As homelessness in Australia continues to rise, long term intervention strategies are required to combat the consistent churning in and out of homelessness that many front line organisations regard as one of their biggest challenges.
The Melbourne Institute of Applied Economic and Social Research has released the largest and most comprehensive longitudinal survey of homelessness in Australia. The Journeys Home Survey, commissioned by the Department of Social Services, tracks movements of homeless Australians, and those deemed at high risk of becoming homeless, over a two and a half year period.
Most homelessness studies only include samples that are homeless, but Journeys Home also includes people identified as at risk through Centrelink. Detailed respondent information was collected at six monthly intervals. This unique data enables us to better understand the risk and protective factors associated with homelessness over time—vital in breaking the cycle of chronic homelessness.
The research has identified significant levels of cycling in and out of homelessness. Three in five of the Journeys Home participants experienced homelessness during the survey period. Although homeless spells are typically not very long—four month median duration according to research by Cobb-Clark et al—multiple spells are relatively common. Of those experiencing homelessness, almost 40% experienced more than one homeless spell. In fact, more than 90% of Journeys Home respondents had experienced homelessness prior to the commencement of the survey.
The prevalence of chronic homelessness cycles raises important policy concerns and serious implications for service providers. Understanding the factors that lead to homelessness and the supports required to exit will help inform comprehensive policy and effective service intervention.
Understanding movements in and out of homelessness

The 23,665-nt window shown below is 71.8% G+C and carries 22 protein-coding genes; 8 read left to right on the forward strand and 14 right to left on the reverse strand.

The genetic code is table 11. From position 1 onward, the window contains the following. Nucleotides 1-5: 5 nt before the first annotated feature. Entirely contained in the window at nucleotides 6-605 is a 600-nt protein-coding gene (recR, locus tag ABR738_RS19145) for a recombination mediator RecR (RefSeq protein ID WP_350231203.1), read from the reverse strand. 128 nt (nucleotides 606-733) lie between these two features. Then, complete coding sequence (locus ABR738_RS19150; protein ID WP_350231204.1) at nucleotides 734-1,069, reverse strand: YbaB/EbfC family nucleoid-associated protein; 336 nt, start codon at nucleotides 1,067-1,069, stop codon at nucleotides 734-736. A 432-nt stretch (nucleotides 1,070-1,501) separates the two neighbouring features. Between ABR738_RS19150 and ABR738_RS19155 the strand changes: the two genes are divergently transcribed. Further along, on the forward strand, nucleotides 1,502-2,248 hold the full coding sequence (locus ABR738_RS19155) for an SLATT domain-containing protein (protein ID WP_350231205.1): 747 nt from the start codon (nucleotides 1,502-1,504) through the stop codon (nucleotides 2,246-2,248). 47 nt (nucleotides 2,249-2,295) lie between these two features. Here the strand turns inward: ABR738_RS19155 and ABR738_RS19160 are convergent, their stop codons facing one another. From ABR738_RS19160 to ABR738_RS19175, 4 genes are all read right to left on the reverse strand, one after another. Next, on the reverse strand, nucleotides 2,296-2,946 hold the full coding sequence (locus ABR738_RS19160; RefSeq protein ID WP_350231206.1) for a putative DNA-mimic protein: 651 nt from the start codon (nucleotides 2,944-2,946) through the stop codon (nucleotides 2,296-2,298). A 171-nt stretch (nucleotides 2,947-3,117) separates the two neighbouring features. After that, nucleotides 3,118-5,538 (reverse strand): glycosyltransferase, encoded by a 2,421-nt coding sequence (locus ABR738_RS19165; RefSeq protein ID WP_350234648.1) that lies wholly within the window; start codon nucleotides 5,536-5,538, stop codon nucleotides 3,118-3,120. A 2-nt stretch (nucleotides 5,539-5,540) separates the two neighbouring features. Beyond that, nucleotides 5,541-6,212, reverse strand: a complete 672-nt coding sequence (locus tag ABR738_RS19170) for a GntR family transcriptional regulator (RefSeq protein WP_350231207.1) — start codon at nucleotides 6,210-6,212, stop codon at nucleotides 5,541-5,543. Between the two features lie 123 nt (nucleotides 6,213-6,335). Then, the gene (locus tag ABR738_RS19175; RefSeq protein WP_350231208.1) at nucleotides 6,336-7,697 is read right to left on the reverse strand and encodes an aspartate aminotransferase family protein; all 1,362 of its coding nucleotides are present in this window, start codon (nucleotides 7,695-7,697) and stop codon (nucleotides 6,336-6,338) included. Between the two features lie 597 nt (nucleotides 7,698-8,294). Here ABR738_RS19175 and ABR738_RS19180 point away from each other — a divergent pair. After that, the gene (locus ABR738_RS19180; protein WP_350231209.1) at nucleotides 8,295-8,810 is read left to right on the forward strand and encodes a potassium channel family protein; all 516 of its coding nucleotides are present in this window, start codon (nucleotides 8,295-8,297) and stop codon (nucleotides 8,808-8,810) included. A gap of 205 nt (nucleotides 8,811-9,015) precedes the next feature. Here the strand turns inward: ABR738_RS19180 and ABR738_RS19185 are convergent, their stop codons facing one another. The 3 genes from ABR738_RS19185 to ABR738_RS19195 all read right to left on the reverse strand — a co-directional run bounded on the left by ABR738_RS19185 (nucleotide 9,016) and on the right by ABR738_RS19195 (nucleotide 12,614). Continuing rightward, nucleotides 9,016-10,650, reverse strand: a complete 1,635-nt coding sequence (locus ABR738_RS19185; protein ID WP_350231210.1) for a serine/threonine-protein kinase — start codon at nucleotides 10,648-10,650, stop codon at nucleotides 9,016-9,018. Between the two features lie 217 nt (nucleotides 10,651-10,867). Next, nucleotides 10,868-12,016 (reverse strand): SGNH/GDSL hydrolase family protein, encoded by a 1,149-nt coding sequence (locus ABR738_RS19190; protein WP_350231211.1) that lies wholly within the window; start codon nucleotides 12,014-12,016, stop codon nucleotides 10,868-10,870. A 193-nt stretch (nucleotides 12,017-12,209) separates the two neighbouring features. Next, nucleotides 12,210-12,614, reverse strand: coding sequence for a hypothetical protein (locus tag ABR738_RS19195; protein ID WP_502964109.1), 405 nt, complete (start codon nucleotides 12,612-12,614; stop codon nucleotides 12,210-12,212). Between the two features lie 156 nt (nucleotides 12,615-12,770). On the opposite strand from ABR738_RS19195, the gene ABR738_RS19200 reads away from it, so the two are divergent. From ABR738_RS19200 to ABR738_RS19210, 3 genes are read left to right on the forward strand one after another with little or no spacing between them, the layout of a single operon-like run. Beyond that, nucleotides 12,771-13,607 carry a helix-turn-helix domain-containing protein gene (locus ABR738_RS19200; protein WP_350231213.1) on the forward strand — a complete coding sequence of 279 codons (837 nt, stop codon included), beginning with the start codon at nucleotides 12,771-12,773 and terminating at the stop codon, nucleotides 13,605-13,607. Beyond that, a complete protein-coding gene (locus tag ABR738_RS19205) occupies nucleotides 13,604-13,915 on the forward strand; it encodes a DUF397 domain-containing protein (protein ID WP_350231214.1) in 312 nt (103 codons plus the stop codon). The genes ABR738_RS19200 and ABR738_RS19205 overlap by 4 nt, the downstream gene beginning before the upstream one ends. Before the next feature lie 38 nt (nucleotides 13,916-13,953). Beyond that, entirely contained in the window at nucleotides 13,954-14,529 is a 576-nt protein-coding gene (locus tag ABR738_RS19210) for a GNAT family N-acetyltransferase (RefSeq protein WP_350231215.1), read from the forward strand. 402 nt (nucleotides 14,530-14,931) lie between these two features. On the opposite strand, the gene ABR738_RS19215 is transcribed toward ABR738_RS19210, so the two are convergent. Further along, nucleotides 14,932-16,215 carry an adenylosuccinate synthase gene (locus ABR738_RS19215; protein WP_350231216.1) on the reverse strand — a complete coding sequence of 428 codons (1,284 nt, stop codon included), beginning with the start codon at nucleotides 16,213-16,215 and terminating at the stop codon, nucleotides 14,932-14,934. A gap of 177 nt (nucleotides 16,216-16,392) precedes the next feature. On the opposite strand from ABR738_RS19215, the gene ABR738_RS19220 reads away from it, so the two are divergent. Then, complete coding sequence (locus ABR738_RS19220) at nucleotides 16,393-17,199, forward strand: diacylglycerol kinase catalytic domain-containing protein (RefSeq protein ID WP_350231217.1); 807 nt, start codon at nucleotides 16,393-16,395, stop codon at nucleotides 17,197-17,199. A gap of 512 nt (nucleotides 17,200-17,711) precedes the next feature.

The most recent Journeys Home research report shows that those who experienced recent trauma, such as victims of physical or sexual violence, and those who experienced relationship breakdown or the death of a spouse or child, were more likely to enter homelessness in the next six months and less likely to exit if they were already homeless.
Substance use is also an important risk factor. Drug users, in particular regular cannabis users, and/or risky drinkers were more likely to enter homelessness and less likely to exit once they became homeless.
The relationship between criminality and homelessness is complicated. Those who have been in recent contact with the justice system—for example. held overnight by the police, on parole or recently in court—have quite low rates of exit. This is particularly striking compared with the recently incarcerated, who have demonstrated high levels of exit. The association between criminality and cycling in and out of homelessness could be related to moving between states of homelessness and incarceration over time.
Family support is an important factor in preventing homelessness, as well as in assisting individuals out of homelessness. There are also signs that support services are successful in assisting targeted groups out of homelessness. For example, women, in particular those with resident children, are much more likely to exit homelessness than men. People who were diagnosed with pressing health conditions also tend to exit homelessness faster than others.
In general, young people cycle in and out of homelessness most frequently but older respondents, once homeless, tend to remain homeless for longer periods.
The level of disadvantage, such as poor health, mental illness, low human capital and so on are distinguished by lifetime duration homelessness and require the highest level and longevity of support to break the cycle.
The complete findings from waves one to six of the Journeys Home Research Report No.6 is available for free download: